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First aid kit check list for family holidays

First aid kit check list for family holidays

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Maintaining a family first aid kit is often not top of the list of household priorities. However when preparing for a family holiday it should become an important consideration which can help reduce potential stress and difficulties you may encounter if someone falls ill.

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First aid kit check list: what to pack for family holidays

So what should you include on your travel first aid kit check list?

Preparation is key

The old saying ‘be prepared’ still rings true. It is far better to plan ahead and put together a comprehensive travel first aid kit than gather bits and pieces during your trip, regardless of how long you are away for.

This way the kit can be tailored to fit your family’s needs, the journey and the destination.

For example, if where you’re headed is know to have insect problems, appropriate repellents and remedies should be included in the kit. The best strategy is to maintain a good all-purpose kit and add other items to suit your trip.

Keep it current

It’s all too easy to take a quick look at the contents of a first aid kit and replace only what seems to be missing.

Check the contents thoroughly, throwing out any out of date items and replacing them with new ones. Out of date creams and medications will not be as effective.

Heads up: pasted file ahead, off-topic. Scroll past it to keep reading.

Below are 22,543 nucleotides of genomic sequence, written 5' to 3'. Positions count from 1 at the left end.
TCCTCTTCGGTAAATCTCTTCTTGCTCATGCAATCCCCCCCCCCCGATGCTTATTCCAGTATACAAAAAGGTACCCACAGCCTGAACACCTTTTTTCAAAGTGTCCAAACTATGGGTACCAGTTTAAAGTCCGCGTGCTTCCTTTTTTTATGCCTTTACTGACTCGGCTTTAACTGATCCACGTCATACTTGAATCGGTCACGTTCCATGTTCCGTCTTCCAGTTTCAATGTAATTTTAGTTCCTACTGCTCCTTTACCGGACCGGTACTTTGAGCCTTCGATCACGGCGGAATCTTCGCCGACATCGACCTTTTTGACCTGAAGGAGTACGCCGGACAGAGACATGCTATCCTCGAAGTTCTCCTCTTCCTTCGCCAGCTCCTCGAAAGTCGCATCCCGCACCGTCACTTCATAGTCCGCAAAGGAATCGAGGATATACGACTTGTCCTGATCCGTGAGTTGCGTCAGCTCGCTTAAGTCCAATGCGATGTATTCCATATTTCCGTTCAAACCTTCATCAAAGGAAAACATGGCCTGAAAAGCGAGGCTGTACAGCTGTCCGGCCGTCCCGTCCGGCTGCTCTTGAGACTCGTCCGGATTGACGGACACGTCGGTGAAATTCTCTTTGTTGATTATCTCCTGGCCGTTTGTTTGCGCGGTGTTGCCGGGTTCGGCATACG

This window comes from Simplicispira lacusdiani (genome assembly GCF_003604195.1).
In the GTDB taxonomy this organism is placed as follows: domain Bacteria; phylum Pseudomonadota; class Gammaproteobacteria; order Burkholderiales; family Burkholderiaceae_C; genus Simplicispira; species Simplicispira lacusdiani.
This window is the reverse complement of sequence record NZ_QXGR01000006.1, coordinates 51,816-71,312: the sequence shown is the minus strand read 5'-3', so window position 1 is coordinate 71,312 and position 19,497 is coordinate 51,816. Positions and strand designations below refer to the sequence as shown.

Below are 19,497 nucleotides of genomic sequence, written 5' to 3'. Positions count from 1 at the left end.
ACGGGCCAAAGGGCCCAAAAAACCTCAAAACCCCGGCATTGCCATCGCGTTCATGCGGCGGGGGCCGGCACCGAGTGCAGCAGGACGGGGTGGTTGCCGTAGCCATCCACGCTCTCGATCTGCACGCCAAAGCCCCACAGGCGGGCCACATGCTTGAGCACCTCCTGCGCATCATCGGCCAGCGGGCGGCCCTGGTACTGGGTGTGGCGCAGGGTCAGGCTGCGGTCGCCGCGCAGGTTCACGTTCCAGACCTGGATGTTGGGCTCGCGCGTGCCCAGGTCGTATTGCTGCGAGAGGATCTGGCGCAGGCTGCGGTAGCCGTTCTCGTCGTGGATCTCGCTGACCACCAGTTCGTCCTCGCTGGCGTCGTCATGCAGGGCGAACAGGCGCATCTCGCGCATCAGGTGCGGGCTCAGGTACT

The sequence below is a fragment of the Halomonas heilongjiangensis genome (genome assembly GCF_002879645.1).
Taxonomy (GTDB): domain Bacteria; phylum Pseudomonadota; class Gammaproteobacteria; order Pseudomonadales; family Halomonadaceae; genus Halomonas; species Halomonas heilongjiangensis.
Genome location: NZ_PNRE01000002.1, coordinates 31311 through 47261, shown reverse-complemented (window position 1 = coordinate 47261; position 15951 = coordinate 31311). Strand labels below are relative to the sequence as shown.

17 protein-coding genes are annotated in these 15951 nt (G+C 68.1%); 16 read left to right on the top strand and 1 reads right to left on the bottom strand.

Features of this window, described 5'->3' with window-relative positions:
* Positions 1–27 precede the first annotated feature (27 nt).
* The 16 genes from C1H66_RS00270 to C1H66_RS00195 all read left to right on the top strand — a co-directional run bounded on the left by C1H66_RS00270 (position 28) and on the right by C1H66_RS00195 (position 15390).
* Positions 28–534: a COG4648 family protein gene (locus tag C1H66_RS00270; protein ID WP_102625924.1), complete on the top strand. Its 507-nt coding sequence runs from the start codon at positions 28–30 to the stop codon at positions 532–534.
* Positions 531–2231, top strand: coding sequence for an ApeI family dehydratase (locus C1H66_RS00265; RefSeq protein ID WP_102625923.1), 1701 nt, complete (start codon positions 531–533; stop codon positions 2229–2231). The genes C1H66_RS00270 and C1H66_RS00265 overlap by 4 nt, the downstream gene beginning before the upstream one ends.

What to include in your travel first aid kit

This is not a comprehensive list, but it should prove useful for most situations. For more help on first aid kit contents see what the NHS recommends.

Remember that different climates and environments may require specific items. Identifying the best items to include for a particular destination could save time, money and discomfort in the long term.

Here’s some of the things we have packed in our travel first aid kit:

  • Adhesive plasters – the good old sticking plaster is an absolute essential. From tiny cuts and grazes to larger ones, plasters are top of the list. We have Disney Frozen ones, which helps to stop bottom lips wobbling quite so much if bumps happen.
  • Antiseptic wipes – keeping clean and hygenic on the go isn’t always easy, so it’s good to have wipes at the ready.
  • Latex gloves – to keep clean when dealing with injuries and in clearing up.
  • Tweezers – vital for helping remove splinters and thorns.
  • Scissors – indispensable for cutting plasters, gauzes, bandages etc.
  • Bandages – to cover wounds and provide support.
  • Gauze – good for covering areas where plasters won’t do.
  • Adhesive tape – medical adhesive tape helps secure gauze and has other uses.
  • Instant cold pack – great for relieving sprains and swellings.
  • Sting and bite treatment – essential for relieving insect bites, even in the UK.
  • Calpol – we never leave home without it.
  • Rehydration powder – to help if anyone does pick up a funny tummy – it’s usually me!

Take a look at the toiletries I pack for holidays in hotter climates.

Other things to consider when on holiday

This may seem a lot to carry, but remember you don’t need large quantities of these items, although they should be replaced when used up as soon as possible.

You could consider having more than one kit; for example one in the car, one to carry when out and about and another at home. When the first aid kit is not enough, professional medical help may be needed.

This can be costly abroad so it is worth ensuring that you have the appropriate level of Medical Travel Insurance.

If you are preparing for a family holiday you might also find these posts helpful:

Do you carry anything else in your travel first aid kit when you’re on a family holiday?

Disclosure: this is a collaborative post with Medical Travel Insurance.

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